# 7.1: Polar Coordinates


Polar coordinates in two dimensions are defined by \begin{aligned} x = \rho\cos\phi, y= \rho\sin\phi,\\ \rho = \sqrt{x^2+y^2}, \phi = \arctan(y/x),\end{aligned} as indicated schematically in Fig. $$\PageIndex{1}$$.

Using the chain rule we find

\begin{aligned} \frac{\partial}{\partial x}{~} &= \frac{\partial \rho}{\partial x}\frac{\partial}{\partial \rho}{~}+\frac{\partial \phi}{\partial x}\frac{\partial}{\partial \phi}{~}\nonumber\\ &= \frac{x}{\rho}\frac{\partial}{\partial \rho}{~}-\frac{y}{\rho^2}\frac{\partial}{\partial \phi}{~}\nonumber\\ &= \cos\phi\frac{\partial}{\partial \rho}{~}-\frac{\sin\phi}{\rho}\frac{\partial}{\partial \phi}{~},\\ \frac{\partial}{\partial y}{~} &= \frac{\partial \rho}{\partial y}\frac{\partial}{\partial \rho}{~}+\frac{\partial \phi}{\partial y}\frac{\partial}{\partial \phi}{~}\nonumber\\ &= \frac{y}{\rho}\frac{\partial}{\partial \rho} {~}+\frac{x}{\rho^2}\frac{\partial}{\partial \phi}{~}\nonumber\\ &= \sin\phi\frac{\partial}{\partial \rho}{~}+\frac{\cos\phi}{\rho}\frac{\partial}{\partial \phi}{~},\end{aligned} We can write \begin{aligned} {\nabla} &= {\hat{e}}_\rho \frac{\partial}{\partial \rho}{~}+\hat{e}_\phi \frac{1}{\rho} \frac{\partial}{\partial \phi}{~}\end{aligned}

where the unit vectors

\begin{aligned} \hat{e}_\rho &= (\cos\phi,\sin\phi), \nonumber\\ \hat{e}_\phi &= (-\sin\phi,\cos\phi), \end{aligned} are an orthonormal set. We say that circular coordinates are orthogonal.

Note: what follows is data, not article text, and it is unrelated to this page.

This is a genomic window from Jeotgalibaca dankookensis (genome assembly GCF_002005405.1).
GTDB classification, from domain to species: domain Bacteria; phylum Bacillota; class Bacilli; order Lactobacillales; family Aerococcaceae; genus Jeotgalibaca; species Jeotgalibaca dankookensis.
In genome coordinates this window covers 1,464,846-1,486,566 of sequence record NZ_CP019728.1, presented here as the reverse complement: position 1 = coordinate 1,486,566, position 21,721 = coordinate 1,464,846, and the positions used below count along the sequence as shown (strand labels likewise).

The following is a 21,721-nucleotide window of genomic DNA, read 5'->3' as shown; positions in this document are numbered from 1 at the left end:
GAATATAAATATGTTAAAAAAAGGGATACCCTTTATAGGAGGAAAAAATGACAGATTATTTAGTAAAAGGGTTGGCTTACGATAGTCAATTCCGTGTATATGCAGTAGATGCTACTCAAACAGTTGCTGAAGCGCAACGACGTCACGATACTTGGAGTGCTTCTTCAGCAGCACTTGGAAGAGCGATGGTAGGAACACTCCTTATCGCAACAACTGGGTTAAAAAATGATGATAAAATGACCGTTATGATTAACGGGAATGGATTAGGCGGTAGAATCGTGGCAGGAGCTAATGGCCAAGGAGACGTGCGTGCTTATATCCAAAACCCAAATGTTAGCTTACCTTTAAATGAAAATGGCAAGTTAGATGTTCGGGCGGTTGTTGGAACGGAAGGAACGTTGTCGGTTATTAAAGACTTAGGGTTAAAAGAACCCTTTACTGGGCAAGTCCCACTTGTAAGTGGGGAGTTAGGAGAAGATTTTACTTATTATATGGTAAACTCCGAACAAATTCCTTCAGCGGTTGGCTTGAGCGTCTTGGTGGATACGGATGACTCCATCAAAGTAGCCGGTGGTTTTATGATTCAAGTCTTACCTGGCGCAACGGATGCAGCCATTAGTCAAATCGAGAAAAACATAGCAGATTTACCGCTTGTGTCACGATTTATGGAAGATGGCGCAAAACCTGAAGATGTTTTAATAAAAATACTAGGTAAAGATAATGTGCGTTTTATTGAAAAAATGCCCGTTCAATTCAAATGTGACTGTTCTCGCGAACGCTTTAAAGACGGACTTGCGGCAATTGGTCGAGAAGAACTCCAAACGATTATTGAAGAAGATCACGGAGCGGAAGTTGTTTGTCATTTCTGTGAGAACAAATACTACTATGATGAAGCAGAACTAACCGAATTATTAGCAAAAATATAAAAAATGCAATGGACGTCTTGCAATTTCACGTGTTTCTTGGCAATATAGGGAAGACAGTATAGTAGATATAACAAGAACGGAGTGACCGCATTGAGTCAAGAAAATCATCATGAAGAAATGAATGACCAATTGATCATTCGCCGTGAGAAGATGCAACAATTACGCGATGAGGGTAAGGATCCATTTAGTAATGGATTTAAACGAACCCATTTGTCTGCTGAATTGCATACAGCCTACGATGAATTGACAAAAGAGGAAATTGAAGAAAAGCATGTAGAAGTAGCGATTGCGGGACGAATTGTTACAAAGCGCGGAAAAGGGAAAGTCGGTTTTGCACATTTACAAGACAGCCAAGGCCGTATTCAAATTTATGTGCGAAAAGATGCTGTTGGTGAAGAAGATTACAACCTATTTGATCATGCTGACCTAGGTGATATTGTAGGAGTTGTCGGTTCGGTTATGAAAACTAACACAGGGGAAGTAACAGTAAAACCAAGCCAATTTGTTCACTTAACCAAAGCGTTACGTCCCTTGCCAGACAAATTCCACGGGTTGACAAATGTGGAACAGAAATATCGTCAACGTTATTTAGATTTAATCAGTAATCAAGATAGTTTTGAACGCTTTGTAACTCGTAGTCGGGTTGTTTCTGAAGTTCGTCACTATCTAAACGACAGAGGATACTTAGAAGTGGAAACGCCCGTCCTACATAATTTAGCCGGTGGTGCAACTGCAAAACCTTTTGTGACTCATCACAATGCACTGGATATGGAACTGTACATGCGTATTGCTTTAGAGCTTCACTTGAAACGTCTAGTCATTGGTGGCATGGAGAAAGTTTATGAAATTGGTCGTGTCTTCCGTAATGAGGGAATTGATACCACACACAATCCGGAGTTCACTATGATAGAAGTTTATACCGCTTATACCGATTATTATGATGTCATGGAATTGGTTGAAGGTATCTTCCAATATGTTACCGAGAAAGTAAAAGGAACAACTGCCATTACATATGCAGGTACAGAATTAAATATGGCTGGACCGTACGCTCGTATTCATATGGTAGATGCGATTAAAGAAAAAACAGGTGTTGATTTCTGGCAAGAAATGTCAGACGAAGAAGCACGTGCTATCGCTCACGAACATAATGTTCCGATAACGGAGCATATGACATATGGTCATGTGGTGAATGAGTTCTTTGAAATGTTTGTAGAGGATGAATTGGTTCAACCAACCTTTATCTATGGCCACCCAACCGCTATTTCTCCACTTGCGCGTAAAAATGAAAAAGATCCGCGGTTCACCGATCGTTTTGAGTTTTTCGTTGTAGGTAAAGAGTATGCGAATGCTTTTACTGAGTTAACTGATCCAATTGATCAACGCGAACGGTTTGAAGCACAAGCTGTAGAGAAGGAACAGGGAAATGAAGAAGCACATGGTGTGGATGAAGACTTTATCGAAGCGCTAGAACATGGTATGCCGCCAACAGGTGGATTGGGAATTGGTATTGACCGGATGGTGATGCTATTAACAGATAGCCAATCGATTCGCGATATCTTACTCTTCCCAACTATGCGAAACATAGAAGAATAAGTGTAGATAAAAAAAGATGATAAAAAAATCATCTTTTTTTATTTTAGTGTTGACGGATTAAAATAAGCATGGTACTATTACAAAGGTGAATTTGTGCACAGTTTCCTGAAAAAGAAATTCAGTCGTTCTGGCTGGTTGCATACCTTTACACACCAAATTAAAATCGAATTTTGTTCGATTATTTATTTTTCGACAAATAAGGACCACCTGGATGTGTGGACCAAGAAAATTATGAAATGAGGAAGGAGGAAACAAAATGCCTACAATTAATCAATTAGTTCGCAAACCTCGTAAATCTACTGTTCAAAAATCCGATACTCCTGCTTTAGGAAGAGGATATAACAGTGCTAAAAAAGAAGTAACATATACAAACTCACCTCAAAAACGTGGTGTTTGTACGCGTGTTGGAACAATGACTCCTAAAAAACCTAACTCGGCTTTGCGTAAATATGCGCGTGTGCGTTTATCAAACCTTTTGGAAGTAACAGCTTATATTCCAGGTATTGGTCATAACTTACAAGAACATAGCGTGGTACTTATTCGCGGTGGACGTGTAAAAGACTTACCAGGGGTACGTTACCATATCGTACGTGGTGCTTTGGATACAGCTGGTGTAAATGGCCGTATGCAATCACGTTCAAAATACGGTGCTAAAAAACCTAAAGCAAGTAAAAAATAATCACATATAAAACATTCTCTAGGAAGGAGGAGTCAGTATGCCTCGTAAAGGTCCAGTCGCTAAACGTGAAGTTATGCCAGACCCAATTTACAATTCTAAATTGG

We can now use this to evaluate $$\nabla^2$$,

\begin{aligned} \nabla^2 &= \cos^2\phi\frac{\partial^2}{\partial \rho^2}{~} + \frac{\sin\phi\cos\phi}{\rho^2}\frac{\partial}{\partial \phi} {~} +\frac{\sin^2\phi}{\rho}\frac{\partial}{\partial \rho} {~} + \frac{\sin^2\phi}{\rho^2}\frac{\partial^2}{\partial \phi^2} {~} + \frac{\sin\phi\cos\phi}{\rho^2} \frac{\partial}{\partial \phi} {~}\nonumber\\ &\space\space\space+\sin^2\phi\frac{\partial^2}{\partial \rho^2} {~}-\frac{\sin\phi\cos\phi}{\rho^2}\frac{\partial}{\partial \phi} {~} +\frac{\cos^2\phi}{\rho}\frac{\partial}{\partial \rho} {~} + \frac{\cos^2\phi}{\rho^2}\frac{\partial^2}{\partial \phi^2} {~} - \frac{\sin\phi\cos\phi}{\rho^2} \frac{\partial}{\partial \phi}{~}\\ &=\frac{\partial^2}{\partial \rho^2} {~} +\frac{1}{\rho}\frac{\partial}{\partial \rho}{~} + \frac{1}{\rho^2}\frac{\partial^2}{\partial \phi^2} {~}\nonumber\\ &=\frac{1}{\rho}\frac{\partial}{\partial \rho} {~} \left(\rho\frac{\partial}{\partial \rho} {~}\right) +\frac{1}{\rho^2}\frac{\partial^2}{\partial \phi^2} {~}.\nonumber\\\end{aligned}

A final useful relation is the integration over these coordinates.

As indicated schematically in Fig. $$\PageIndex{2}$$, the surface related to a change $$\rho \rightarrow \rho + \delta \rho$$, $$\phi \rightarrow \phi+\delta\phi$$ is $$\rho \delta \rho \delta\phi$$. This leads us to the conclusion that an integral over $$x,y$$ can be rewritten as $\int_V f(x,y) dx dy = \int_V f(\rho\cos\phi,\rho\sin\phi) \rho \,d\rho\, d\phi$